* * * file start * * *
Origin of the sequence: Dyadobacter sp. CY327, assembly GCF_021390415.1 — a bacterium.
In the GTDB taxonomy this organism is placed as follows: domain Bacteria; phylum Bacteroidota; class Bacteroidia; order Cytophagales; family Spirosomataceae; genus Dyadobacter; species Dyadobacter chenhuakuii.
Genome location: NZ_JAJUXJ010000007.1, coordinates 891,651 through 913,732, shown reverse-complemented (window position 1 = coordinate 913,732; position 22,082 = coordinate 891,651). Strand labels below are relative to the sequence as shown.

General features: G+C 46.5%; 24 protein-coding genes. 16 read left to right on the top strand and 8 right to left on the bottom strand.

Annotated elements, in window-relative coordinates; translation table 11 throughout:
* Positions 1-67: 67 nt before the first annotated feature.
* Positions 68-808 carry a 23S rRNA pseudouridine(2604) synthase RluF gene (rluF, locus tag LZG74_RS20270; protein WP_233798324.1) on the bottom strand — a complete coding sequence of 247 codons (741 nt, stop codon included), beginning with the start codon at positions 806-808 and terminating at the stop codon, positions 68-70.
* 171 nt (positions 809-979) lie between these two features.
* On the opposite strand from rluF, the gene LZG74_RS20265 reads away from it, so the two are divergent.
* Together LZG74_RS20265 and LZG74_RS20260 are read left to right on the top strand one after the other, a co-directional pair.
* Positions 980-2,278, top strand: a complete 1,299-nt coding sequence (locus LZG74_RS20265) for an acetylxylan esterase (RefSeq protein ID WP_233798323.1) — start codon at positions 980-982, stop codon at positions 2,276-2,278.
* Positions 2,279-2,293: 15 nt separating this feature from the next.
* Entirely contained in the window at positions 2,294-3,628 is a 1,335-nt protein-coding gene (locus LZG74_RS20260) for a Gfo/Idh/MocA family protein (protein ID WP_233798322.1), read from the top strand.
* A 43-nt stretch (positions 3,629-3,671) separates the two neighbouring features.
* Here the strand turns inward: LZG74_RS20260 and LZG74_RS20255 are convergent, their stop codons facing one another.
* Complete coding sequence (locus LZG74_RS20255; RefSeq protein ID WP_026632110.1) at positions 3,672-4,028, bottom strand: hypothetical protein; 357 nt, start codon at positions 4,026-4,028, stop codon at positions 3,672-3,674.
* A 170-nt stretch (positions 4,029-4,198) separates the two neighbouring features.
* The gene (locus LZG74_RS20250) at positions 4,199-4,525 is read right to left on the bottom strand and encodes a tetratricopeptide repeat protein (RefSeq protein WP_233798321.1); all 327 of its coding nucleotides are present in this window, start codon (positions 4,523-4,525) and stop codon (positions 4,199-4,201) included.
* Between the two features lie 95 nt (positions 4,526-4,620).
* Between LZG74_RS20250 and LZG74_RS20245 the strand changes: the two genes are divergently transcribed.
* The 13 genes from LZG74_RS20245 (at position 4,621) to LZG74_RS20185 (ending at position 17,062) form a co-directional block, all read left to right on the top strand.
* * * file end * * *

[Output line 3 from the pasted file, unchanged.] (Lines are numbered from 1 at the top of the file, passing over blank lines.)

Genome location: NZ_JAJUXJ010000007.1, coordinates 891,651 through 913,732, shown reverse-complemented (window position 1 = coordinate 913,732; position 22,082 = coordinate 891,651). Strand labels below are relative to the sequence as shown.